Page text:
On the Path to Sainthood

On the Path to Sainthood: Servant of God Ovide Charlebois, O.M.I.

Servant of God Bishop Ovide Charlebois, a Missionary Oblate of Mary Immaculate, is on the path to sainthood. This holy man’s Cause for Beatification on the diocesan level began August 15, 1951. The Cause was then introduced in Rome in 1979, followed by the validity of the diocesan inquiry in 1986. The Congregation for the Causes of the Saints received the recommendation in 2001, and it will be passed to the cardinal, archbishop and bishop members of the Congregation for voting. Should the cause pass the vote, the Pope then receives the recommendation. The Pope’s approval would allow Servant of God Bishop Charlebois to be known as Venerable Bishop Charlebois. Beatification and Canonization are the final steps of the lengthy and complicated process.

Bishop Charlebois was born in Oka in Québec, Canada on February 17, 1862. He joined the Missionary Oblates of Mary Immaculate in 1883 and was ordained to the priesthood on July 17, 1887. His first assignment was to Western Canada where he dedicated his entire remaining years.

Father Charlebois lived a busy and productive life, to say the least. For sixteen years he lived alone at the mission of St. Joseph at Fort Cumberland in northern Saskatchewan in the Diocese of Saint Albert, working amongst the indiginous people. In 1900, he was given administrative responsibility for the surrounding missions, including one at The Pas, Manitoba and most of the lower Saskatchewan River. In 1903, he went to the Industrial School at Duck Lake, Saskatchewan and managed to put the financially-troubled facility on a firmer economic basis.

Father Charlebois was named Vicar Apostolic (bishop) of Keewatin, Manitoba in 1910. He was installed on March 7, 1911 and resided in The Pas where he remained for the rest of his life.

At 48 years old, Bishop Charlebois found himself traveling by canoe or dog sled for his pastoral visits. His personal journal recounted some of the struggles he encountered during his first pastoral tour in 1911. He wrote, “I covered 2,000 miles by canoe and 50 miles on foot through the forest. I slept on the ground 60 times, under the protection of the small tent in which I celebrated Mass so often. I visited 14 missions, totaling 4500 Catholics. Six of these missions had never been visited by a bishop. I confirmed 1,100 Amerindians whose fine dispositions greatly edified me.” This courageous bishop made similar expeditions tens of times.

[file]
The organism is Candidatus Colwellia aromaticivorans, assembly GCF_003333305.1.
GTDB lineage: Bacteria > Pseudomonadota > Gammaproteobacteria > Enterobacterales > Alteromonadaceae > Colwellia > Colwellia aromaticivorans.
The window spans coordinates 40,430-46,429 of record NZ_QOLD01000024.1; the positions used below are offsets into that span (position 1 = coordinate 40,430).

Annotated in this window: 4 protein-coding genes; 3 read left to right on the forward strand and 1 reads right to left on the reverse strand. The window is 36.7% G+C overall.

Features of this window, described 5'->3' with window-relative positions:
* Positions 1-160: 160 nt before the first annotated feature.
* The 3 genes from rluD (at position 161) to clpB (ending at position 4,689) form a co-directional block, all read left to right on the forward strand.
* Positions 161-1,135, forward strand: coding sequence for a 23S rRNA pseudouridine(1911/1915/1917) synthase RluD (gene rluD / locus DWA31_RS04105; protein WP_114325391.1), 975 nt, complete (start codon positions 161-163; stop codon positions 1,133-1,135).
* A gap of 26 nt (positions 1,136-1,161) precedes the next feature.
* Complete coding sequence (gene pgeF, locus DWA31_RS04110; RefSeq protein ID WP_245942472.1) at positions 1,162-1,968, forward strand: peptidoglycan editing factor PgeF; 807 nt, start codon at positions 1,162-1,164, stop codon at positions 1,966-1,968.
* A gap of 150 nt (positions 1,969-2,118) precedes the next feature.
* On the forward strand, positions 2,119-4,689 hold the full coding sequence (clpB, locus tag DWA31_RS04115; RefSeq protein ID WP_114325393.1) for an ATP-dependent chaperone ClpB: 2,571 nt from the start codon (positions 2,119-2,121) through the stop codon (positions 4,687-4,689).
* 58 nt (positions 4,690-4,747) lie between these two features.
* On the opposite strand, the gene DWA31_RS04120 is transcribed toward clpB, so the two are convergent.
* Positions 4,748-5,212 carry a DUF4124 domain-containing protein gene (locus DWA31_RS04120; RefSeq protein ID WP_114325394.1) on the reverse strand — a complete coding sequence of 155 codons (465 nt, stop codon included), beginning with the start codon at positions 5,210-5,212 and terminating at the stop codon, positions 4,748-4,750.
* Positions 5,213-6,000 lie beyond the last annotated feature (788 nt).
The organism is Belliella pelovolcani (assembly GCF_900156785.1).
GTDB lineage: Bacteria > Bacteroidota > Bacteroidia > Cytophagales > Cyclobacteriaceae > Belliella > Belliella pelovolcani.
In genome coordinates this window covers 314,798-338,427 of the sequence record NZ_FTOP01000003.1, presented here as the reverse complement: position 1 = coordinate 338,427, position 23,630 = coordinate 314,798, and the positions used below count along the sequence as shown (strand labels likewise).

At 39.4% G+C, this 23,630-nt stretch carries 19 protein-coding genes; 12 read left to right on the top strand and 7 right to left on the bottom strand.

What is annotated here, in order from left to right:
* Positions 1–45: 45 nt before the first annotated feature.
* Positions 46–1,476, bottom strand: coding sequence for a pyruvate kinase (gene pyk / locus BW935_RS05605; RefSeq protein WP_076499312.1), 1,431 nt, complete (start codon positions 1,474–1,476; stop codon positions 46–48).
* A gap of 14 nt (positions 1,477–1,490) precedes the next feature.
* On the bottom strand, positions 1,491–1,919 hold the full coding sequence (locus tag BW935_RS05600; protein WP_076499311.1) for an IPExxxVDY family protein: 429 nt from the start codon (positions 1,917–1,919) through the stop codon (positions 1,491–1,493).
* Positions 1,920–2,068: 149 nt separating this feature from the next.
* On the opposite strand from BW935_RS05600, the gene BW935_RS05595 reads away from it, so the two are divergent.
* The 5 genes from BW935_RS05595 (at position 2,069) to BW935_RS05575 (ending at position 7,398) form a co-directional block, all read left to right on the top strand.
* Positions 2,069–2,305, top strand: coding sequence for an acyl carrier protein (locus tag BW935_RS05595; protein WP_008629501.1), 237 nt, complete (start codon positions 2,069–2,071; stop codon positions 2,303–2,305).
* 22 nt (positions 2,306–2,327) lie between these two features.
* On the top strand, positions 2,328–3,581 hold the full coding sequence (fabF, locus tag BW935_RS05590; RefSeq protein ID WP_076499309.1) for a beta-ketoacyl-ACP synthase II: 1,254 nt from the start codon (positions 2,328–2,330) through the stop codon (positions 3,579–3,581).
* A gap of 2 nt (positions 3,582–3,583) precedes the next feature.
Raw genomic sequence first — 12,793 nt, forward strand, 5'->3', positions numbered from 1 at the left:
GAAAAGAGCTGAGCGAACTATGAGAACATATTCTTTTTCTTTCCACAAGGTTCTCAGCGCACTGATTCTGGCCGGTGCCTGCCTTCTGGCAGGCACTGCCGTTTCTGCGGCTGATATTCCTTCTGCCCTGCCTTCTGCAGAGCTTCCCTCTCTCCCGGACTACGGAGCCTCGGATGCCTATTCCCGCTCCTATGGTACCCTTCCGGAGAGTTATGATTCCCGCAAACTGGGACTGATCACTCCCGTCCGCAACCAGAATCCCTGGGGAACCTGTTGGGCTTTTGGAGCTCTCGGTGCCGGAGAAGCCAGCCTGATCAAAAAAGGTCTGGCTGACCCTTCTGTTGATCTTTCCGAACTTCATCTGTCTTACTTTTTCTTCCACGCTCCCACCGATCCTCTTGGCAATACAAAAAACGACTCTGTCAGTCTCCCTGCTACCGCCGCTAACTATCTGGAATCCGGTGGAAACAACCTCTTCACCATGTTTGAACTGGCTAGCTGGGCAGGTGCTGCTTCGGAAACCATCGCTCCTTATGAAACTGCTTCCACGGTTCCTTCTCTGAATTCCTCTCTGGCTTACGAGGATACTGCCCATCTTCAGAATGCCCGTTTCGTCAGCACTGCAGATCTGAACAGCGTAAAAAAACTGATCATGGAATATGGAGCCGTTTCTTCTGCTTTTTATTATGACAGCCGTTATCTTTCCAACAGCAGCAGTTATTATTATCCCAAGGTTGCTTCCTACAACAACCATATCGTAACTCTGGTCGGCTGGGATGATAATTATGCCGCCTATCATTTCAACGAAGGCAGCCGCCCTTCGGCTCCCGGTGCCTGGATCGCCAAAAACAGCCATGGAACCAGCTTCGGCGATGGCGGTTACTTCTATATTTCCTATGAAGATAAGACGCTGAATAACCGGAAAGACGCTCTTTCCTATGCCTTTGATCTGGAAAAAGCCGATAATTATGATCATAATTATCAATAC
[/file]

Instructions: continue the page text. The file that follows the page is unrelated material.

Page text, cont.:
Bishop Charlebois worked tirelessly at the difficult task of organizing his vast mission with patience and courage, until he died at age 71 on November 20, 1933. He had fallen ill while traveling by dog team to a community south of The Pas. He was buried in a small Roman Catholic cemetery of The Pas overlooking the Saskatchewan River. His remains were transferred to the Our Lady of the Sacred Heart Cathedral in 1955.

In order for Servant of God Bishop Chalebois to eventually be considered for sainthood, favors must be documented. The following favors have been contributed to Bp. Charlebois thus far:

A couple from Sakitawasik, near Canoe Lake, Canada had a 10-year-old boy who suffered from renal colic. As medicine could not help, the family prayed the novena for the intercession of the Servant of God Ovide Charlebois and, after two weeks, the boy was without pain.

A woman from Forestville, Canada reported that she gave birth to a healthy child after a difficult pregnancy. The woman knew Bp. Charlebois personally. After the bishop’s death, she continued asking his intercession. She is convinced that she gave birth to a healthy child because of the Servant of God´s intercession.

A 51-year-old woman from Pelican Narrows, Canada reported that she was suffering from leukemia. She received cortisone therapy for two years and could not walk anymore. Her grandfather, who knew Bp. Charlebois personally, continued to ask the intercession of the Servant of God Charlebois for her healing. The grandfather would come and touch his granddaughter’s face and head with a third-class relic of the Servant of God. The whole family prayed the novena for nine months. The woman was completely healed, got married and had five children.

An Oblate from The Pas, Canada claims that an elder from a First Nation (Indigenous peoples) in Canada had been healed from cancer of the lung years ago. On his way to surgery, the man had stopped in The Pas to pray at the tomb of the Servant of God Charlebois. When the man arrived at the hospital in Winnipeg, the doctors found that there was no cancer traceable.